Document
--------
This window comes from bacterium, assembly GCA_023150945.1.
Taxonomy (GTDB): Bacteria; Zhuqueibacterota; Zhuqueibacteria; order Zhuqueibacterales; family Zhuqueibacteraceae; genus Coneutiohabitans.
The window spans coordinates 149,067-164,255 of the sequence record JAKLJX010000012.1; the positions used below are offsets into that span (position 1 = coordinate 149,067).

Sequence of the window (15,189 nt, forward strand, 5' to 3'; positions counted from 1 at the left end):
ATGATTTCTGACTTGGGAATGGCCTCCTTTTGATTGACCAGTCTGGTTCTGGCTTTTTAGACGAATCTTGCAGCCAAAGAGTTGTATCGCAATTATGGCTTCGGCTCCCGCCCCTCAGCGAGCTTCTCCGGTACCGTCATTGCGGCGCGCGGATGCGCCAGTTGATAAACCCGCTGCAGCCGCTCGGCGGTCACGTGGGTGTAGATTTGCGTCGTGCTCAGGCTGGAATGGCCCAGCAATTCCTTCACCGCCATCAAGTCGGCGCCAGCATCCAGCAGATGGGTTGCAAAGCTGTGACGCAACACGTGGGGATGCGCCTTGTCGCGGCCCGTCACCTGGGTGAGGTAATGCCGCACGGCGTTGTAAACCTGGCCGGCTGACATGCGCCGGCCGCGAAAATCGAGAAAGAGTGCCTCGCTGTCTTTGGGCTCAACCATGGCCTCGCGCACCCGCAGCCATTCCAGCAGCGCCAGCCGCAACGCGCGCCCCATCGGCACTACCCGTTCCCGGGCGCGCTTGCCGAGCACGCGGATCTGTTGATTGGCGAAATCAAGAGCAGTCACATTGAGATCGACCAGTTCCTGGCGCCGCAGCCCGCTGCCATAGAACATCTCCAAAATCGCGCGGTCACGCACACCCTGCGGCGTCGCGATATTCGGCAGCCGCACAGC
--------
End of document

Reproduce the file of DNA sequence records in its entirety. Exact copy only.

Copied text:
This window comes from bacterium, assembly GCA_023150945.1.
Taxonomy (GTDB): Bacteria; Zhuqueibacterota; Zhuqueibacteria; order Zhuqueibacterales; family Zhuqueibacteraceae; genus Coneutiohabitans.
The window spans coordinates 149,067-164,255 of the sequence record JAKLJX010000012.1; the positions used below are offsets into that span (position 1 = coordinate 149,067).

Sequence of the window (15,189 nt, forward strand, 5' to 3'; positions counted from 1 at the left end):
ATGATTTCTGACTTGGGAATGGCCTCCTTTTGATTGACCAGTCTGGTTCTGGCTTTTTAGACGAATCTTGCAGCCAAAGAGTTGTATCGCAATTATGGCTTCGGCTCCCGCCCCTCAGCGAGCTTCTCCGGTACCGTCATTGCGGCGCGCGGATGCGCCAGTTGATAAACCCGCTGCAGCCGCTCGGCGGTCACGTGGGTGTAGATTTGCGTCGTGCTCAGGCTGGAATGGCCCAGCAATTCCTTCACCGCCATCAAGTCGGCGCCAGCATCCAGCAGATGGGTTGCAAAGCTGTGACGCAACACGTGGGGATGCGCCTTGTCGCGGCCCGTCACCTGGGTGAGGTAATGCCGCACGGCGTTGTAAACCTGGCCGGCTGACATGCGCCGGCCGCGAAAATCGAGAAAGAGTGCCTCGCTGTCTTTGGGCTCAACCATGGCCTCGCGCACCCGCAGCCATTCCAGCAGCGCCAGCCGCAACGCGCGCCCCATCGGCACTACCCGTTCCCGGGCGCGCTTGCCGAGCACGCGGATCTGTTGATTGGCGAAATCAAGAGCAGTCACATTGAGATCGACCAGTTCCTGGCGCCGCAGCCCGCTGCCATAGAACATCTCCAAAATCGCGCGGTCACGCACACCCTGCGGCGTCGCGATATTCGGCAGCCGCACAGC